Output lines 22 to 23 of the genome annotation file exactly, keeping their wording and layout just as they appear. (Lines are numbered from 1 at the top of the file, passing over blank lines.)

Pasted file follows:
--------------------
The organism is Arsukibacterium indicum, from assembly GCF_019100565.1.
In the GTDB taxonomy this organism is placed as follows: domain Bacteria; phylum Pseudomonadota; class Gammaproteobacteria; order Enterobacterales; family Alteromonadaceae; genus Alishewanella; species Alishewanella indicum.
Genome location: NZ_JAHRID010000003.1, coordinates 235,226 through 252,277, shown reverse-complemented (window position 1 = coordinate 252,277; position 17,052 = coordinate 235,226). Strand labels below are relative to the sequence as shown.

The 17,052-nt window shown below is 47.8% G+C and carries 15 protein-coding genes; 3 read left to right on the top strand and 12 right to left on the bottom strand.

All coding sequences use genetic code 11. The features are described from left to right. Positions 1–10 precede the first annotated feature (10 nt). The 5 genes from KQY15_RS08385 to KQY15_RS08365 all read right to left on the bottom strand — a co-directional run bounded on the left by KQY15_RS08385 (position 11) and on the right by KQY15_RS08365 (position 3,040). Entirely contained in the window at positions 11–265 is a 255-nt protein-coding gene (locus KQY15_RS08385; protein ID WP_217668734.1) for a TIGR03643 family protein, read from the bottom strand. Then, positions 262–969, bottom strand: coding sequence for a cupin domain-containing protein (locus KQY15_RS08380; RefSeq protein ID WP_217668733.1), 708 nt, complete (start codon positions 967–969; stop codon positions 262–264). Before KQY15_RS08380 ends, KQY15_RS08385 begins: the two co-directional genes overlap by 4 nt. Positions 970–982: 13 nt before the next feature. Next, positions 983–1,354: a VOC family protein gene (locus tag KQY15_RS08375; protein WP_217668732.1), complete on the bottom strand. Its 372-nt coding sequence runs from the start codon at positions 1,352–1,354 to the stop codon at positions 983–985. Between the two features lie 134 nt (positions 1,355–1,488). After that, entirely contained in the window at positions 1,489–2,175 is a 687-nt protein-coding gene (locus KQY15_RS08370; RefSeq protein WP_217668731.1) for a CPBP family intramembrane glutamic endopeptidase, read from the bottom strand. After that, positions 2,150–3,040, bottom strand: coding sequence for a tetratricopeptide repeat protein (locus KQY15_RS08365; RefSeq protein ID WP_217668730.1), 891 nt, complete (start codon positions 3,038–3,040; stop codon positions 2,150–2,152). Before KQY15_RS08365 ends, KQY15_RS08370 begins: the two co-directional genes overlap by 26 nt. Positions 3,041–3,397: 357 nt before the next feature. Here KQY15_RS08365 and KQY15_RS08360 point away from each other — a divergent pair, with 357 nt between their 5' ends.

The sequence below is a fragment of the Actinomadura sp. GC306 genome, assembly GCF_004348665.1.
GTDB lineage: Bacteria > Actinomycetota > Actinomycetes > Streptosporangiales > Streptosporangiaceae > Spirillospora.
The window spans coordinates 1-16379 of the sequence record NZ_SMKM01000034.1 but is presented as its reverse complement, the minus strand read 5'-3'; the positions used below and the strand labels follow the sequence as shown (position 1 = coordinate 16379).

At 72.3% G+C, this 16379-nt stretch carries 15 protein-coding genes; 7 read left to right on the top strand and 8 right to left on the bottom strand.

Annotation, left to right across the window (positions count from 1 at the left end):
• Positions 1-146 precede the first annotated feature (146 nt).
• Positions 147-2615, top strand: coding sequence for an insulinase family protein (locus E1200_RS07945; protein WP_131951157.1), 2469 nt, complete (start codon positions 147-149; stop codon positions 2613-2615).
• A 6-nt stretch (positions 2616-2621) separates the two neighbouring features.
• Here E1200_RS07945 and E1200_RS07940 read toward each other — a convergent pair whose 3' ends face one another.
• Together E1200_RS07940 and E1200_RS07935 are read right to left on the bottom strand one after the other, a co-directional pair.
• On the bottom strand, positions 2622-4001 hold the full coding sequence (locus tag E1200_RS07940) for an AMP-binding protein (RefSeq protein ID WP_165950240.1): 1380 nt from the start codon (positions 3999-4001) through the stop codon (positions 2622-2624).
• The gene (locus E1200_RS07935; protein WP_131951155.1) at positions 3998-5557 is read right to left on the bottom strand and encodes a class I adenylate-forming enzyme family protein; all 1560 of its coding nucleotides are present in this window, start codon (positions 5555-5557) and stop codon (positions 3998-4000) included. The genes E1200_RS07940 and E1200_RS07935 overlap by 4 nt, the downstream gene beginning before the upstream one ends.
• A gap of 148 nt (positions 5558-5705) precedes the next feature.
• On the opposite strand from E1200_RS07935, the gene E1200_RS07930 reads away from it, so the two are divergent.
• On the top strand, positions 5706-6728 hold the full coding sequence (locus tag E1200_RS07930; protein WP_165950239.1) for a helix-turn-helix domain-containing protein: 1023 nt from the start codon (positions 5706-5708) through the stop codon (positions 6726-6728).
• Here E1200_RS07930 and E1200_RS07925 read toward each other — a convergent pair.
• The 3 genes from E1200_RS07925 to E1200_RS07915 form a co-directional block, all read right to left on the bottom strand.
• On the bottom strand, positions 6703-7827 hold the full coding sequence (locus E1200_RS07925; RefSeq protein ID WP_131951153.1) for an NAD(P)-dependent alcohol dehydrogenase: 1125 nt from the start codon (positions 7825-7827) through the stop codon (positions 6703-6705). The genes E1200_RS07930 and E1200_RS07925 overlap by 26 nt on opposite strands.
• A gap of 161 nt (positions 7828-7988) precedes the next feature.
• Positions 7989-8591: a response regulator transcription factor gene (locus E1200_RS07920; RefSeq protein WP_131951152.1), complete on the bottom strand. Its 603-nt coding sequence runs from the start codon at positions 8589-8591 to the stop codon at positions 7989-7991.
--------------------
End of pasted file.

• The 3 genes from E1200_RS07925 to E1200_RS07915 form a co-directional block, all read right to left on the bottom strand.
• On the bottom strand, positions 6703-7827 hold the full coding sequence (locus E1200_RS07925; RefSeq protein ID WP_131951153.1) for an NAD(P)-dependent alcohol dehydrogenase: 1125 nt from the start codon (positions 7825-7827) through the stop codon (positions 6703-6705). The genes E1200_RS07930 and E1200_RS07925 overlap by 26 nt on opposite strands.